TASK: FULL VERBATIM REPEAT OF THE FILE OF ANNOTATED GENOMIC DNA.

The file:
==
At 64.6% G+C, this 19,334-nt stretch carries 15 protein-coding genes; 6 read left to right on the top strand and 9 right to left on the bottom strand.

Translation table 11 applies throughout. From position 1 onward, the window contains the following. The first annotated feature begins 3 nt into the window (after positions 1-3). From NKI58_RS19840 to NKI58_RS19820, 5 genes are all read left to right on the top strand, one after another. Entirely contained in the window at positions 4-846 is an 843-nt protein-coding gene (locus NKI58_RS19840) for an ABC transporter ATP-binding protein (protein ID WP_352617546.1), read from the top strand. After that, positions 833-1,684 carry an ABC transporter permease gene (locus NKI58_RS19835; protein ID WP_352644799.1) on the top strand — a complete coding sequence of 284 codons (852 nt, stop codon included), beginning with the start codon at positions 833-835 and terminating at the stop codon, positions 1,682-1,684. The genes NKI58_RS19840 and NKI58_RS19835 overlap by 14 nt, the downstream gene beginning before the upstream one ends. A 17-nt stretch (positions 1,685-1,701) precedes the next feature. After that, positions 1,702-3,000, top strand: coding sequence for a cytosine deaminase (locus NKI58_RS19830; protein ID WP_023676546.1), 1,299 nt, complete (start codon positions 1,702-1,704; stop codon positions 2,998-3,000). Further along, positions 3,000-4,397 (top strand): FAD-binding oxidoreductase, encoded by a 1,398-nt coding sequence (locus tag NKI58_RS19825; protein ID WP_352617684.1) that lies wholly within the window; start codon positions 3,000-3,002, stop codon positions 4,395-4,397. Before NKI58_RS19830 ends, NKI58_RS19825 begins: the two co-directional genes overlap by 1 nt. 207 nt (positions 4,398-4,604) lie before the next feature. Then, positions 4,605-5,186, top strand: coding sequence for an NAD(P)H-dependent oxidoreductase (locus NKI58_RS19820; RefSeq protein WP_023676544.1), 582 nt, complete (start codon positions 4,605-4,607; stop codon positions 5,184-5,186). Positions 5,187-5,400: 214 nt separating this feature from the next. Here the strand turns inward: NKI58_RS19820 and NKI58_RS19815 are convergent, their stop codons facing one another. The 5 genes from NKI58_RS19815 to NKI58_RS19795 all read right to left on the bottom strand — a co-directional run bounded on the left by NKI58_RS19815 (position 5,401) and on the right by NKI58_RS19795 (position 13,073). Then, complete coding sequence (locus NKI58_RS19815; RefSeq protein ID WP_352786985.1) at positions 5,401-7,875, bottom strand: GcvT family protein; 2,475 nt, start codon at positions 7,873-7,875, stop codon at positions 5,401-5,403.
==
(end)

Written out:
At 64.6% G+C, this 19,334-nt stretch carries 15 protein-coding genes; 6 read left to right on the top strand and 9 right to left on the bottom strand.

Translation table 11 applies throughout. From position 1 onward, the window contains the following. The first annotated feature begins 3 nt into the window (after positions 1-3). From NKI58_RS19840 to NKI58_RS19820, 5 genes are all read left to right on the top strand, one after another. Entirely contained in the window at positions 4-846 is an 843-nt protein-coding gene (locus NKI58_RS19840) for an ABC transporter ATP-binding protein (protein ID WP_352617546.1), read from the top strand. After that, positions 833-1,684 carry an ABC transporter permease gene (locus NKI58_RS19835; protein ID WP_352644799.1) on the top strand — a complete coding sequence of 284 codons (852 nt, stop codon included), beginning with the start codon at positions 833-835 and terminating at the stop codon, positions 1,682-1,684. The genes NKI58_RS19840 and NKI58_RS19835 overlap by 14 nt, the downstream gene beginning before the upstream one ends. A 17-nt stretch (positions 1,685-1,701) precedes the next feature. After that, positions 1,702-3,000, top strand: coding sequence for a cytosine deaminase (locus NKI58_RS19830; protein ID WP_023676546.1), 1,299 nt, complete (start codon positions 1,702-1,704; stop codon positions 2,998-3,000). Further along, positions 3,000-4,397 (top strand): FAD-binding oxidoreductase, encoded by a 1,398-nt coding sequence (locus tag NKI58_RS19825; protein ID WP_352617684.1) that lies wholly within the window; start codon positions 3,000-3,002, stop codon positions 4,395-4,397. Before NKI58_RS19830 ends, NKI58_RS19825 begins: the two co-directional genes overlap by 1 nt. 207 nt (positions 4,398-4,604) lie before the next feature. Then, positions 4,605-5,186, top strand: coding sequence for an NAD(P)H-dependent oxidoreductase (locus NKI58_RS19820; RefSeq protein WP_023676544.1), 582 nt, complete (start codon positions 4,605-4,607; stop codon positions 5,184-5,186). Positions 5,187-5,400: 214 nt separating this feature from the next. Here the strand turns inward: NKI58_RS19820 and NKI58_RS19815 are convergent, their stop codons facing one another. The 5 genes from NKI58_RS19815 to NKI58_RS19795 all read right to left on the bottom strand — a co-directional run bounded on the left by NKI58_RS19815 (position 5,401) and on the right by NKI58_RS19795 (position 13,073). Then, complete coding sequence (locus NKI58_RS19815; RefSeq protein ID WP_352786985.1) at positions 5,401-7,875, bottom strand: GcvT family protein; 2,475 nt, start codon at positions 7,873-7,875, stop codon at positions 5,401-5,403.